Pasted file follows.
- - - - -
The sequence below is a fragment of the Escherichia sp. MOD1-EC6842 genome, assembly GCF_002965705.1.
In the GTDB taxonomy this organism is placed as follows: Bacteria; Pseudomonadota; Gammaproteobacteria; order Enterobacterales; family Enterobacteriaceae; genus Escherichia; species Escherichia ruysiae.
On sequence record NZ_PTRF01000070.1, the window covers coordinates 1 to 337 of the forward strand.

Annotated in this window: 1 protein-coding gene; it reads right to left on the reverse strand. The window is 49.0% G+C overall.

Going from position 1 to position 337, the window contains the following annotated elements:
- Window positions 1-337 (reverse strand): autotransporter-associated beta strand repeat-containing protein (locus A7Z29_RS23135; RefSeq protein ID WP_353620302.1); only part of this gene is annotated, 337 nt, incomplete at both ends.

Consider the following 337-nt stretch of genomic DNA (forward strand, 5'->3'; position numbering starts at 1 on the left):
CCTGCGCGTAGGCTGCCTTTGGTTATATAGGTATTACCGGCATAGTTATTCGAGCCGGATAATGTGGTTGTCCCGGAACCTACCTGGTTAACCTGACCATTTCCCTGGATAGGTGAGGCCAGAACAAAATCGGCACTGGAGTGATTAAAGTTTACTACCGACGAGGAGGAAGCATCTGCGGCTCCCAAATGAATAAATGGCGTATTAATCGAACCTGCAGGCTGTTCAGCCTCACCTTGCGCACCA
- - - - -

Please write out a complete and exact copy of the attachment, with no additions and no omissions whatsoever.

The sequence below is a fragment of the Escherichia sp. MOD1-EC6842 genome, assembly GCF_002965705.1.
In the GTDB taxonomy this organism is placed as follows: Bacteria; Pseudomonadota; Gammaproteobacteria; order Enterobacterales; family Enterobacteriaceae; genus Escherichia; species Escherichia ruysiae.
On sequence record NZ_PTRF01000070.1, the window covers coordinates 1 to 337 of the forward strand.

Annotated in this window: 1 protein-coding gene; it reads right to left on the reverse strand. The window is 49.0% G+C overall.

Going from position 1 to position 337, the window contains the following annotated elements:
- Window positions 1-337 (reverse strand): autotransporter-associated beta strand repeat-containing protein (locus A7Z29_RS23135; RefSeq protein ID WP_353620302.1); only part of this gene is annotated, 337 nt, incomplete at both ends.

Consider the following 337-nt stretch of genomic DNA (forward strand, 5'->3'; position numbering starts at 1 on the left):
CCTGCGCGTAGGCTGCCTTTGGTTATATAGGTATTACCGGCATAGTTATTCGAGCCGGATAATGTGGTTGTCCCGGAACCTACCTGGTTAACCTGACCATTTCCCTGGATAGGTGAGGCCAGAACAAAATCGGCACTGGAGTGATTAAAGTTTACTACCGACGAGGAGGAAGCATCTGCGGCTCCCAAATGAATAAATGGCGTATTAATCGAACCTGCAGGCTGTTCAGCCTCACCTTGCGCACCA